Friday, September 5, 2008

Whole Foods London, or: Imitation is the best form of flattery

So after my incredulous wonder at the brilliance of Whole Foods New York, the London branches I have visited so far come as something of a cross-making affair. They also seem to be in some relationship with Fresh'n'Wild which I haven't quite worked out (in the Bowery there was a Fresh'n'Wild stand, but here in London the connection seems to be greater and more explicit).

I've visited two branches - Soho and Kensington Hig
h Street - and have found both wanting in their own ways.

The Soho branch, not surprisingly for its location, is small and therefore more in the nature of a large health food shop. No wuckers. What is wuckers is the vitally restricted, oily, and boring buffet.

The Ken High branch does not suffer the space restrictions of it Soho sister. Indeed, it sprawls arms and legs akimbo across three prairie-like floors, putting
one in mind of what a WalMart might feel like except a hundred times more expensive and fancy la-la.

The buffet at Ken High, like the Bowery, is three buffets long. However, you can't mix hot and cold due to VAT reasons, and the selection has none of the exoticism (for me, anyway) of NYC such as endamame, wakame, soba noodles and fried plantains. The dishes are good, but very same-same, and the green plastic reusable bowls they give out are shaped in the most ridiculous way with a pointy bottom that obliges one to plon
k all one's food on top of itself, causing a most deleterious mixing and great annoyance to the eater. It is somewhat ameliorated by the presence of real cutlery but frankly the crockery situation leaves much to be reformed.

But what really got one's bloody goat was the price. In NYC the buffet cost US$7.99 per pound (lb). Google informs me that one kilo is about 2.2lb. 2.2 times $7.99 = $17.57, so that's equivalent to US$17.57 per kilo (stop me if I'm wrong here. I might be on a fast track to mathematical oblivion).

In London - High St Ken - the buffet costs £1.79 per 100 grams, or £17.90 per kilo. £17.90 in US dollars, according to, is US$31.60. So a
kilo of buffet in the Bowery costs US$17.57, and a kilo of buffet in High St Ken costs US$31.60.

Below: almost 11 quid worth at Whole Foods, High Street Kensington. It's about 610 grams.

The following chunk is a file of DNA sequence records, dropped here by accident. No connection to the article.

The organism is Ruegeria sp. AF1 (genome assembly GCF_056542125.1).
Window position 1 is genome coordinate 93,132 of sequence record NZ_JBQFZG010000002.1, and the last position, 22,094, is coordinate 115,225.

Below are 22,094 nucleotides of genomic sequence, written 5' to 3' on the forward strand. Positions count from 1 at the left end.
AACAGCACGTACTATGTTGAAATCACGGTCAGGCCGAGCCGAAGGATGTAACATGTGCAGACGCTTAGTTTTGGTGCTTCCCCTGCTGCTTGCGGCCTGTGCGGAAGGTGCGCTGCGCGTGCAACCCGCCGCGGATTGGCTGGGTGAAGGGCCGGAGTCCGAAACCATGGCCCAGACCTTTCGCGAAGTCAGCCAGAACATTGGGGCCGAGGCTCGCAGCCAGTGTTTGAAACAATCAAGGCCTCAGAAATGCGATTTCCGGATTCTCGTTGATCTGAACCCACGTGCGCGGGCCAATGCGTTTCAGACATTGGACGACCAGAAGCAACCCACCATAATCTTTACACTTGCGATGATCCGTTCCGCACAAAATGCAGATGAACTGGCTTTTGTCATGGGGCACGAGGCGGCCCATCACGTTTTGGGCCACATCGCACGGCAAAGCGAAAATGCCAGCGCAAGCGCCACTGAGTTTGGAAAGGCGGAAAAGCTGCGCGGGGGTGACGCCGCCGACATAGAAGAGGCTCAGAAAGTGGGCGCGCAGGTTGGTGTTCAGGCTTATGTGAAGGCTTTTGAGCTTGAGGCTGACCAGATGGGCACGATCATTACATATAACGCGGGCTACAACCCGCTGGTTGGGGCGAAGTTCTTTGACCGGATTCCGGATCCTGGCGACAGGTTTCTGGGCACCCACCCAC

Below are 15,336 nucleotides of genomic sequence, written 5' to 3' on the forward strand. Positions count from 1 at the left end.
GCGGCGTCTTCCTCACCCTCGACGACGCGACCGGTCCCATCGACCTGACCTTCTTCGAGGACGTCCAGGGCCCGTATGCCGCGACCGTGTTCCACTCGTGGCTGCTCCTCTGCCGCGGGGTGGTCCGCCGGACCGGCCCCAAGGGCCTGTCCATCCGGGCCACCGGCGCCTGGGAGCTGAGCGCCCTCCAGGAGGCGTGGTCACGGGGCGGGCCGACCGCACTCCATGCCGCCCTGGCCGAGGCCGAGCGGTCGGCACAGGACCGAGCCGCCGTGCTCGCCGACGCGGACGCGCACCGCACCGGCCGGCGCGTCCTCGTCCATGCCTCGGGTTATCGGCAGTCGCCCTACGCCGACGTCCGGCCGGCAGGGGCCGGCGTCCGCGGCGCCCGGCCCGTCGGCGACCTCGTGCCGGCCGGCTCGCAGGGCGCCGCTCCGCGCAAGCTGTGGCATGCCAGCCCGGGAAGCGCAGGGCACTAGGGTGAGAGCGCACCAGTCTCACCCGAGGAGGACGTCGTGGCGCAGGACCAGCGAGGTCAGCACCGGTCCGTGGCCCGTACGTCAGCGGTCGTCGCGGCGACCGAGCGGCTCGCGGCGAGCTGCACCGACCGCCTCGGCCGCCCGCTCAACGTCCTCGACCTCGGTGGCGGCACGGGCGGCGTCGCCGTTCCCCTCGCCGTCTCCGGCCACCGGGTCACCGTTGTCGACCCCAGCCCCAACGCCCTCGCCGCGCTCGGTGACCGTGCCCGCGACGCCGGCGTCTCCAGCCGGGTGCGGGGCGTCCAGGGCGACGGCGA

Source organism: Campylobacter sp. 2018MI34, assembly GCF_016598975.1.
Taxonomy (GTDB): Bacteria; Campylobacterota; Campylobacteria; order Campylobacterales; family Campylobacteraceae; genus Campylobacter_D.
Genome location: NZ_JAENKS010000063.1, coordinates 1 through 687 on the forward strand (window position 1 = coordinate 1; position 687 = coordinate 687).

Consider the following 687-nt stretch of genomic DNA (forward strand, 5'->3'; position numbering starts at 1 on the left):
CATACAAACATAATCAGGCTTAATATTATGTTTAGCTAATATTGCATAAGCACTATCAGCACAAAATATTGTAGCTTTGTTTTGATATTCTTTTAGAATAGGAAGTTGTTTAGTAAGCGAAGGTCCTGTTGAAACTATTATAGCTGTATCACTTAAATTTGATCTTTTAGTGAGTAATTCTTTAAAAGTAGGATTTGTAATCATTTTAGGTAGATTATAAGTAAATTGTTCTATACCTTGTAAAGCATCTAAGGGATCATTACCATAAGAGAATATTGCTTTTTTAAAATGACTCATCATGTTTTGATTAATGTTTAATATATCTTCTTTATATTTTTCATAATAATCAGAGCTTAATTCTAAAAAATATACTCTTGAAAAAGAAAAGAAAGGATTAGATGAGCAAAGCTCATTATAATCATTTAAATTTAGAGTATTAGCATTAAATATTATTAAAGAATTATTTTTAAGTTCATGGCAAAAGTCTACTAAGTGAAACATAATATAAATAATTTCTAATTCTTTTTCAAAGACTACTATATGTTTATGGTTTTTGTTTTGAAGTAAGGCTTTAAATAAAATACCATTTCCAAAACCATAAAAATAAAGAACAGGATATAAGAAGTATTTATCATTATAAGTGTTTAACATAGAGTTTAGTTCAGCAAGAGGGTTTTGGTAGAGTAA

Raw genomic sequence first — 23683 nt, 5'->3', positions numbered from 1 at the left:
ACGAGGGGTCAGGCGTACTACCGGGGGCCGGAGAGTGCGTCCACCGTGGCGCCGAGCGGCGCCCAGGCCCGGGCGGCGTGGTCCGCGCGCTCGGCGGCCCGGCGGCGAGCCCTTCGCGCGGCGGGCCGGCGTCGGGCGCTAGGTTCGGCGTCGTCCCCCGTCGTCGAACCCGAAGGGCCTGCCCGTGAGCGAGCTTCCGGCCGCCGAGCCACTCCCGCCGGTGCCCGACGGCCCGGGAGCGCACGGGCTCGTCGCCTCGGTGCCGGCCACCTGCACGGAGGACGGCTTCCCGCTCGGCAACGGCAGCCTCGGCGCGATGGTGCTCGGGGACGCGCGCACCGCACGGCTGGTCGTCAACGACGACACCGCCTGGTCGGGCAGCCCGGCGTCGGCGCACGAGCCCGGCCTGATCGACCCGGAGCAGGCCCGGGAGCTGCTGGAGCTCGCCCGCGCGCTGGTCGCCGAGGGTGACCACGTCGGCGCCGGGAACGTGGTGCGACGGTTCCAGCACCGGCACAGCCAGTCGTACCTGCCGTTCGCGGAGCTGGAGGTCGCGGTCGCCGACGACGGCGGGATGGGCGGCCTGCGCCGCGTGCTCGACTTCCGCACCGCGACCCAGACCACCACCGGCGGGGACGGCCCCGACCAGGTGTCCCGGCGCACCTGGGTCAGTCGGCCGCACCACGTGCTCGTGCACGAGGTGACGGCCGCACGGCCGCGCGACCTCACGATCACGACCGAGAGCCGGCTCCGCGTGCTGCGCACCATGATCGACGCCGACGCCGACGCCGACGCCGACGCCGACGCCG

Below: US$22ish worth of food at Whole Foods, the Bowery - roughly the same price as the teensy mouthfuls above, and more than a kilo in weight (it's got two layers ... both different).

Now is that right (I mean both is my ma
ths correct and is it morally, ethically, sensibly ok)?

Organic food is pricey enough as it is. Perhaps it's even more so in the UK, but I find it hard to believe that it's near on twice as much. Maybe it's the clientele expected around Kensington. Maybe it's the rent to cover the three gigantor floors that I imagine is equally big. Maybe it's just the going rate. But it puts the availability of fresh, organic, vegan food in a variety of dishes more out of my reach and therefore I assume some other people's reach too, which is never a great thing.

Apologies if my maths is crap and I've made this up.
Either way I'm really cross about the £10.92 I paid for two-thirds of sod-all for lunch.


Lisa Dempster said...

I'd be fucking angry too! Access to decently priced good fresh food was a constant problem for me when I lived in London... I hated that I had to pay extra for the 'premium' tomatoes just to get something that actually tasted like a tomato, where the 'normal' ones had the taste and consistency of plastic. Sure you expect a better quality of food when you pay extra for organic, but to have to pay extra just to get something close to ordinary makes me MAD.

Miss T said...

Why thank you Lisa! I was pretty cross too and about to post a picture of the measly pricey lunch to illustrate.
Miss T